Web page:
This is the story of how
Berkeley took on Big Soda -
and won

Berkeley's soda tax passed in a landslide in November 2014. This was a victory for health, for communities of color and their kids, and for people-powered democracy against one of the biggest global industries - Big Soda.

Berkeley community members took on the soda tax campaign because we face a serious health crisis: 40% of kids will get diabetes in their lifetimes unless we do something about it. The link between sugary drinks and diseases like diabetes is undeniable.

Berkeley’s soda tax is a penny-per-ounce tax paid by distributors of sugary drinks, like soda, energy drinks, and sugary coffee syrups. The soda tax established a panel of health experts to advise Berkeley’s City Council on how to use the tax money to support programs to reduce sugary drink consumption and improve children's health.

The community in Berkeley took on Big Soda and prevailed, against all odds. The American Beverage Association poured over $2.4 million dollars into our city and expected to crush the effort, like they had so many others. But our community coalition held firm and fought back with the power of relationships: grassroots organizing, volunteers, and thousands of conversations between neighbors, parents, and friends. This victory belongs to all of us.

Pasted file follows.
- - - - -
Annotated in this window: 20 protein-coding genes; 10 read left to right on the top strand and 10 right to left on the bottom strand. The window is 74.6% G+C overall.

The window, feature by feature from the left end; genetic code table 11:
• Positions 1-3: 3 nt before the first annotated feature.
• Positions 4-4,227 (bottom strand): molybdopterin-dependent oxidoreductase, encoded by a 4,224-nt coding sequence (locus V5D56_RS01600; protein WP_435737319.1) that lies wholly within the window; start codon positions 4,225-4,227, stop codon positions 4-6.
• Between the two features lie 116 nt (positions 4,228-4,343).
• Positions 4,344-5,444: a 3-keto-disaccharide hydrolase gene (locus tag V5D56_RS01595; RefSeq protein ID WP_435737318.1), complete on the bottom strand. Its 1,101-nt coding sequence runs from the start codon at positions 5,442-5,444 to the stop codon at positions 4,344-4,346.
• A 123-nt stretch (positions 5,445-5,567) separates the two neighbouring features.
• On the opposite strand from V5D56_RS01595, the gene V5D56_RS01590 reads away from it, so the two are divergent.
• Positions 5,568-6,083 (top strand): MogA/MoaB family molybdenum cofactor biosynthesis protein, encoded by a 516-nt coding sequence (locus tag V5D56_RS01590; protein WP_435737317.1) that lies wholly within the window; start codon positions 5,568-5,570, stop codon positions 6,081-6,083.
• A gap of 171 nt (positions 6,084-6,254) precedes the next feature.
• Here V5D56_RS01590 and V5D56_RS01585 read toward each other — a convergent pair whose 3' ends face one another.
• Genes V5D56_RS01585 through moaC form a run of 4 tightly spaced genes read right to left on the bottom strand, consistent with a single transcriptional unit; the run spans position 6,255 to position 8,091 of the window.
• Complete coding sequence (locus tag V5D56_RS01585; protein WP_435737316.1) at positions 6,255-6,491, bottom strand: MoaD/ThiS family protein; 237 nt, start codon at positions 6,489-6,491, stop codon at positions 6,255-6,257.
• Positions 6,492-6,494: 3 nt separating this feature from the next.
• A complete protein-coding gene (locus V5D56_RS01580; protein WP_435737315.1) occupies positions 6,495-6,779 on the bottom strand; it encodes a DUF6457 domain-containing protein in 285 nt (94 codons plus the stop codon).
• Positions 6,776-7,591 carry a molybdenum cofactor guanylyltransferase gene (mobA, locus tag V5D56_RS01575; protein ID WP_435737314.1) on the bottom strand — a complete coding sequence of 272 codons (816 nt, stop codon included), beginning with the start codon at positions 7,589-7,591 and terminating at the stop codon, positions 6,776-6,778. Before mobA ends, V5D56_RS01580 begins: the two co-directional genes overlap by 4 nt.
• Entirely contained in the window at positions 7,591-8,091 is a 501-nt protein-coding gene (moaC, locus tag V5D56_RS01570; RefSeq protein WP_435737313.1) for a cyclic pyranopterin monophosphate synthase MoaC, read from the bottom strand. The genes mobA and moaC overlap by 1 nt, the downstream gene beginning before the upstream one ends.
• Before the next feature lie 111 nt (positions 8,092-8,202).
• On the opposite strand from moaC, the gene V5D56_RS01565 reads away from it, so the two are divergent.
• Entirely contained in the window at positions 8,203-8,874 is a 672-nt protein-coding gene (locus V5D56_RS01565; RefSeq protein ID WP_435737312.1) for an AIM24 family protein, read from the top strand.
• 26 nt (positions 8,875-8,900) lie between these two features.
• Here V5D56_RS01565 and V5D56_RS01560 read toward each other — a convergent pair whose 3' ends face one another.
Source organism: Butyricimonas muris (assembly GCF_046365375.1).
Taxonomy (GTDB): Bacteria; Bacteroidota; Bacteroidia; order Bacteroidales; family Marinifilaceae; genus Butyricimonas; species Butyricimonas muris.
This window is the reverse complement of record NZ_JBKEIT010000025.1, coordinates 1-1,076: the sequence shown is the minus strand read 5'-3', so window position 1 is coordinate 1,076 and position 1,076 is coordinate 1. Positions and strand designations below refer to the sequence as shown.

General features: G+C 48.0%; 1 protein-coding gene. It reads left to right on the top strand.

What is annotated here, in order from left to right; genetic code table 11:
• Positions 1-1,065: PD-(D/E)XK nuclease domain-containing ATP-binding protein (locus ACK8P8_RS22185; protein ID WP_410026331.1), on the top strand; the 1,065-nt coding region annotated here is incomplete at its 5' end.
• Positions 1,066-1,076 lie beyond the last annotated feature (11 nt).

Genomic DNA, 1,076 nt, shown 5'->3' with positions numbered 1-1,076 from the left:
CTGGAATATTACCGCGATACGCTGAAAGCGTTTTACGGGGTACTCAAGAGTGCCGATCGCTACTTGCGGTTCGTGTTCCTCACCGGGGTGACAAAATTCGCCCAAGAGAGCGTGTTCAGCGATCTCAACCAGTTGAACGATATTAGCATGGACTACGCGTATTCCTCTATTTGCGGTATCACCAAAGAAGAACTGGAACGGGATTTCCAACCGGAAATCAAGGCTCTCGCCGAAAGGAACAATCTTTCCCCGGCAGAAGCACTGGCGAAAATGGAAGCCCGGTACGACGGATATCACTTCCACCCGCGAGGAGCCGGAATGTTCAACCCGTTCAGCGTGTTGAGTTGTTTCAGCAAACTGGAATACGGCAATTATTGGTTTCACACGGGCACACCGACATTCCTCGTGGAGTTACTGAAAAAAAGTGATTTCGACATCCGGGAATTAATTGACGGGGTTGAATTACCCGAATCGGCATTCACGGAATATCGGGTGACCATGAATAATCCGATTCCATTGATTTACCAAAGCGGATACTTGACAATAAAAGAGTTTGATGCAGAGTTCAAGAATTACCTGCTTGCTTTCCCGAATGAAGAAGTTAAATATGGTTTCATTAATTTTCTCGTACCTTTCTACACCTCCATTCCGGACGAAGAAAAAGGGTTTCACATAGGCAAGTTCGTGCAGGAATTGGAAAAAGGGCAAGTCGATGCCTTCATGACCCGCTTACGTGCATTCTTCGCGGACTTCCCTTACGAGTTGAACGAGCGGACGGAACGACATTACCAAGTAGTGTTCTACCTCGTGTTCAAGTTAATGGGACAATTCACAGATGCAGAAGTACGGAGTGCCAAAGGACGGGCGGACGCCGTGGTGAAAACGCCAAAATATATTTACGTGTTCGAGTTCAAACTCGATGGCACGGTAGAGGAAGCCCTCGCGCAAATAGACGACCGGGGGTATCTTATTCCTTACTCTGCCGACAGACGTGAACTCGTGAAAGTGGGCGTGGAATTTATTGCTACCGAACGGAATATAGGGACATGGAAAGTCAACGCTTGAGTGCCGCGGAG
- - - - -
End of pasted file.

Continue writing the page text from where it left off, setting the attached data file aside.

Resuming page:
Now, we want to tell the story of how Berkeley took on Big Soda and won - so communities everywhere can watch, learn, and think about their own strategies to stand up for health.

Explore this site: 

  • Watch videos that capture the story of the campaign.
  • Learn more about Berkeley's soda tax in our Frequently Asked Questions.
  • Follow media about the campaign by visiting Press Coverage, and see the archive of Op-Eds and Press Releases.
  • Explore links from health researchers studying soda consumption & taxes, and visit sites of related campaigns.
  • Find out who was part of Berkeley's campaign on our Supporters page.


to the Ecology Center

As of March 2016, Berkeley’s soda tax has generated $1.5 million for community nutrition & health efforts, including school garden programs.